I’m sure the Jagwire elite is a very nice tool but I’m equally sure it is overkill.

The ordinary tube cutters available for as little as $1 on Alibaba work well enough.

The bleed kit and /or your brakes box should have a little plastic device (usually yellow) that helps hold the hose in your vice while you insert the barb; whilst not absolutely necessary it makes the job much easier. Push comes to shove you can cut the hose using this as a cutting guide: a sharp chisel will do a very good job.

If you stick a bamboo kitchen skewer in the bit of the hose you are about to cut off it plugs the end so you don’t lose all the oil.

I have always used simple cutting pliers with the yellow plastic device from my first bleed kit mentionned above to handle the hose and act as a guise for a straight cut.

Just watched video but st work so low sound, excuse if you mentioned, but do I have to shorten at lever like you did? Think I can shorten calliper end? Saves un taping the bars

Just be aware that if you use a crow’s foot on a torque wrench the torque delivered will not necessarily equal the torque measured.

The error is easy enough to calculate if you know the distance between the crow’s foot and the head of the torque wrench, the distance between the head of the torque wrench and its centre of pressure and the angle between those two vectors ( eg the lines that join these three points).

so if I torque a hose nut to 5nm with a torque wrench and Pedros crowfoot (at 90deg. to the wrench beam), will the ‘actual’ torque be higher or lower than the 5nm the torque wrench is telling me?

another question for the braintrust- can you reinstall a hose end with a previously tightened/compressed olive without leaks, i.e. can an already compressed olive be reused successfully?

After two rides, no. The 8070 was always really good as it was. I switched from a 140mm->160mm rotor on the front and to XTR rotors. The only notable difference was no ‘schwing schwing schwing’ for a few seconds after hard braking down a steep grade that I’d get with the 8070/140mm on the front.

Absolutely not worth the upgrade… other than I wanted to be familiar with the new group and I have to feed the YouTube algorithm.

The answer depends on the angle between the torque wrench and the crow’s foot (it also depends on the direction in which the force on the torque wrench is applied but we are going to ignore that for now).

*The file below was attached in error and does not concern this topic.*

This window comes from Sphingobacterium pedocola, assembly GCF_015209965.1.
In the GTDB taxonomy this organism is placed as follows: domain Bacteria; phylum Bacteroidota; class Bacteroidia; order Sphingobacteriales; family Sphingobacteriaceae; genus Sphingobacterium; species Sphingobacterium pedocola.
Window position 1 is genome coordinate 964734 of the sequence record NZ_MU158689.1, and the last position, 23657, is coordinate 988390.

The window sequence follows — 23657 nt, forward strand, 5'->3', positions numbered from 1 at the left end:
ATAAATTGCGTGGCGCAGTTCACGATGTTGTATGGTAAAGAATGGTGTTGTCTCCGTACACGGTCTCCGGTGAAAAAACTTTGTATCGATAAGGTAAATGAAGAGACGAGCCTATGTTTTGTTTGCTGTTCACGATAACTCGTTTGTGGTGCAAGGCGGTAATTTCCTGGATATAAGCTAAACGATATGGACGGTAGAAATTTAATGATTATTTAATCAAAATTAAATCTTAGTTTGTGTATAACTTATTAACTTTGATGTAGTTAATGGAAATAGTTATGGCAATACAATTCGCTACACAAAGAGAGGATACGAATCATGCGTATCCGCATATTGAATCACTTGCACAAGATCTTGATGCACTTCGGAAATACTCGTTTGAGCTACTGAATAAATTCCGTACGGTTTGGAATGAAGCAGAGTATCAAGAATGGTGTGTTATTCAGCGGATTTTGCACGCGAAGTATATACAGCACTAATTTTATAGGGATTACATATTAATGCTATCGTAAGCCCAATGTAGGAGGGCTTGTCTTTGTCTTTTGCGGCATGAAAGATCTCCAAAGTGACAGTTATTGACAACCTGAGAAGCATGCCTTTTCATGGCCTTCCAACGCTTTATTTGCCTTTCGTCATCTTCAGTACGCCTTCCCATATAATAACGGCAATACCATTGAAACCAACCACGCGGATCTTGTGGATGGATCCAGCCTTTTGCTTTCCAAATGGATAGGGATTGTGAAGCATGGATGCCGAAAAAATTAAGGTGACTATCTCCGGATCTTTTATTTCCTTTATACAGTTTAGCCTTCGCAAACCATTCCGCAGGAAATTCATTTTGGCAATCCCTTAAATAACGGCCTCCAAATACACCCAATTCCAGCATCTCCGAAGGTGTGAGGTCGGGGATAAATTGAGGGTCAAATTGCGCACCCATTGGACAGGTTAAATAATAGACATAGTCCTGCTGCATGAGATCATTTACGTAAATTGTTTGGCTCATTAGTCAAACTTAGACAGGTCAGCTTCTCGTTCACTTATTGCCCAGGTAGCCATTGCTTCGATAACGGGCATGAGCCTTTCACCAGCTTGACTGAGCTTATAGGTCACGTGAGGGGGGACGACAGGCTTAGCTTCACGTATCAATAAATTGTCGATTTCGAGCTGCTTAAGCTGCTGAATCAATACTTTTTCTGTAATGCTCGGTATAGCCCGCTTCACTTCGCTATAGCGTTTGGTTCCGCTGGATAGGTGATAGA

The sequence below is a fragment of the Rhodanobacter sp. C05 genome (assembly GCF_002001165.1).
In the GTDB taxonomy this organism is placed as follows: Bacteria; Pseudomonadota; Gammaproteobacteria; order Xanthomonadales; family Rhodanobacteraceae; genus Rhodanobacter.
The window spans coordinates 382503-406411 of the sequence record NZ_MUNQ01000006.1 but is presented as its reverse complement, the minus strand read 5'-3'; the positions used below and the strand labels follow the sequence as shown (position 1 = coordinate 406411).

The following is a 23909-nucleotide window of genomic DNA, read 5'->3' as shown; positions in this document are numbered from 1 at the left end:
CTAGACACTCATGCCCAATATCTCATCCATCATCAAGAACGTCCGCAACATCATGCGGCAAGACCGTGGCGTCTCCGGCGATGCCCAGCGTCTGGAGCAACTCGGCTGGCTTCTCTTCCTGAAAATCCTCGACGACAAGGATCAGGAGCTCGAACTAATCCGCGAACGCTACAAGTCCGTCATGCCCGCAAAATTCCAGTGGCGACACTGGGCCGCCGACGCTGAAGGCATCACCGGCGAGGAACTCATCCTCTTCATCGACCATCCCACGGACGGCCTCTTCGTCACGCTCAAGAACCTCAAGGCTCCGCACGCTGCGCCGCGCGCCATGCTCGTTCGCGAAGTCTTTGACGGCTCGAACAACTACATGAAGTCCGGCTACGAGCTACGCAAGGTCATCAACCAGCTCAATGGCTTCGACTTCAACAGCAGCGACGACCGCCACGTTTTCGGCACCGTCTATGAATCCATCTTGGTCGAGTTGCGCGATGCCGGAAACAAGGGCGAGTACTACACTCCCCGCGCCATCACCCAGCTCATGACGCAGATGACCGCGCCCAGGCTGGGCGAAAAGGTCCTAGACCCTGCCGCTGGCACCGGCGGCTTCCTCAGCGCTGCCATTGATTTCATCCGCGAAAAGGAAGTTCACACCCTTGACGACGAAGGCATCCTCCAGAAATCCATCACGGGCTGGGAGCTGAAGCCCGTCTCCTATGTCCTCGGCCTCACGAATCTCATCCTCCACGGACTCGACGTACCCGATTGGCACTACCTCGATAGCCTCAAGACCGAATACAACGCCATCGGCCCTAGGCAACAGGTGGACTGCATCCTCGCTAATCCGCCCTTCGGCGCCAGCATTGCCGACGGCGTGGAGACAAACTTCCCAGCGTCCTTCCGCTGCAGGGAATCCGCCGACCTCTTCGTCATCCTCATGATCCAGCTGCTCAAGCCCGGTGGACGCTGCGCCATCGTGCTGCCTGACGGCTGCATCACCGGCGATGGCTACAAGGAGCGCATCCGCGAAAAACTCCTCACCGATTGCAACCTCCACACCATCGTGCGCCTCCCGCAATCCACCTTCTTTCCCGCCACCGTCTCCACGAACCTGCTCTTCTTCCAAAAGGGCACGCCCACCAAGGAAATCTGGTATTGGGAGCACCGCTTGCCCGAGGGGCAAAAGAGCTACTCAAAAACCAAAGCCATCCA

In the simplest case where the crow’s foot is directly inline with the handle of the torque wrench, the torque delivered to the nut will be greater than the indicated torque. Calling the actuation length of the torque wrench “L1” and that of the crow’s foot “L2”, the ratio will be ( L1 + L2 ) / L1.

Calling the angle between L1 and L2 “A”, and for the above case A = 0 and assuming the force applied to the torque wrench is normal to the actuation length L1, the more general solution is that the ratio will be (L1 + L2 * COS A) / L1. For zero degrees COS A = 1 hence the first solution is a case of the second.

I said the angle was the standard 90deg. to the torque wrench beam with a Pedros crowfoot, is the reading on the torque wrench low or high? I’m guessing lower with the crowfoot oriented 90deg. to the torque wrench handle/beam since it would actually be higher than the reading with the crowfoot inline with the handle.

Sorry I missed that bit. In theory there is no change at 90 degrees if the force on the torque wrench is also at 90 degrees (because Cos 90 = 0).

In practice there would be a small change because you aren’t going to have the force at exactly 90 degrees, you are more likely to exert the force somewhere near 90 degrees to the new line between the torque wrench handle and the crow’s foot. This variation is likely too small to matter.

Does this image help Sean?
Excuse the units, I was making it easy with 345 triangles.
Basically you get 0 error if the foot and torque wrench is perfect right angle and you perfectly apply the force to the torque wrench at 90 degrees.
If you use “in line” you want the torque wrench to be significantly longer than the crows foot length (or a ratio to the point where it’s smaller than the precision of your reading)